My sister-in-law recently commented that she feels she’s made the transition from mothering to parenting. Her three kids are now ages five to ten and she said she finds herself needing less to do things for them (bathing, dressing, wiping butts) and more to guide them. She gets the tough questions at the dinner table and her new challenge is to explain important life lessons.
In my family, I’m still straddling these two phases. While Daughter is three and still requires some hands on mothering, Son turns six this week and is begging for independence from both of us. He pushes me away and fights off my loving advances. Then he wants to curl up and snuggle. A quick read of Your Six Year Old: Loving and Defiant from the Gesell Institute Child Development Series (stock your library with their little handbooks from age one to ten) confirmed that at age six - mom is the enemy. Apparently, by six and a half, we’ll be friends again.
But transitioning from doing things for him to pushing and allowing him to do things himself, takes more savvy than I thought. Many times, I kick myself for not backing off before he tells me to. It’s a six year old habit. His and mine.
We visited family in Princeton this weekend for Niece’s Bat Mitzvah. Son played with his cousins for three days and didn’t want to have a thing to do with me. This morning, he wanted me to put his shoes on. And I told him to zip up his coat. It’s a constant push and pull between us.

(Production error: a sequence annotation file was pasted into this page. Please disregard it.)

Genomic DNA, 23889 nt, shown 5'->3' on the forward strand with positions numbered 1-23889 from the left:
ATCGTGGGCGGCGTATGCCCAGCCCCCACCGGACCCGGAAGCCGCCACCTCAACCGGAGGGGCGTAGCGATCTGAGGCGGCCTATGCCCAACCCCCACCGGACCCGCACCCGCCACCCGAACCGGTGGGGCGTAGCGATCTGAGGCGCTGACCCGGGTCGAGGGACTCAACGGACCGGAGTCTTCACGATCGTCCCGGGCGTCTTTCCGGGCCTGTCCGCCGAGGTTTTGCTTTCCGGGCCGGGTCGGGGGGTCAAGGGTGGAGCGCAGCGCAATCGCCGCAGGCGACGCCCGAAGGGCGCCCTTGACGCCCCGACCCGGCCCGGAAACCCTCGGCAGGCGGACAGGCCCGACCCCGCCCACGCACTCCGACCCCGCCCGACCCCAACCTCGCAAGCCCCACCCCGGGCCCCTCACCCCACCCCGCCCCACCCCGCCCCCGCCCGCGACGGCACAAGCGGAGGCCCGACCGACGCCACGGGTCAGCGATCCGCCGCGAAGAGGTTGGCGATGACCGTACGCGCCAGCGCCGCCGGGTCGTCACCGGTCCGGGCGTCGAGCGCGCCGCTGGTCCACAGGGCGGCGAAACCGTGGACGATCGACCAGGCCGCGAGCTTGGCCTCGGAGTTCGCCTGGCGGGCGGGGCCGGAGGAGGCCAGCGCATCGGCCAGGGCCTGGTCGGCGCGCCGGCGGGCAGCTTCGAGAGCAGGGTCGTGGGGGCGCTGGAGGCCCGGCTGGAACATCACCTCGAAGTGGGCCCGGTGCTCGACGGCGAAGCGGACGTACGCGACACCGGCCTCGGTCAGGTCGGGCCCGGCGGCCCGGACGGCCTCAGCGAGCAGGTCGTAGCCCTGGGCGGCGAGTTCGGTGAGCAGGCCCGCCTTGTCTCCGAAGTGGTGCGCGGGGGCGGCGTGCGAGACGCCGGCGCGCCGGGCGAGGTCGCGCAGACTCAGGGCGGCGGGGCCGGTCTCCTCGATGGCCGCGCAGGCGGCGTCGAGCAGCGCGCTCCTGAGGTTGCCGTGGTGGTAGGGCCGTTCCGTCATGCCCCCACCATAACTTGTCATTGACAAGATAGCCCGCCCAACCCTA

Then come the new teaching moments. On Friday, he came home from school and declared that he’d learned about “Marther Lutin King.”
I’d been waiting to explain the holiday to him but the school beat me to it.
“It’s actually Martin Luther King,” I corrected him.
“Okay, well, we learned in school that he didn’t let whites and colored people talk to each other.”
Colored people? What century are we in?
“Actually, we call them Blacks or African Americans and it was the other way around.”
“No! I learned in school that….”
And so it went for a half hour where he refused to listen to my reasoned history lesson, favoring his teacher’s and his own misinterpretation.
I felt especially burdened given my own strong feelings about racial equality and our love for one of my nieces and his cousin - who’s African American. This was his first introduction to a concept that bridged the greater world and his own family.
Since he wouldn’t listen to me over the weekend, my brilliant sister-in-law gently straightened out the story for him.
But I’m left wondering how to chaperone the next warped lesson he’ll bring home from school. Especially when he’s in a phase where the “teacher” holds authority and I don’t know anything.
Geez, wiping butts is such a piece of cake.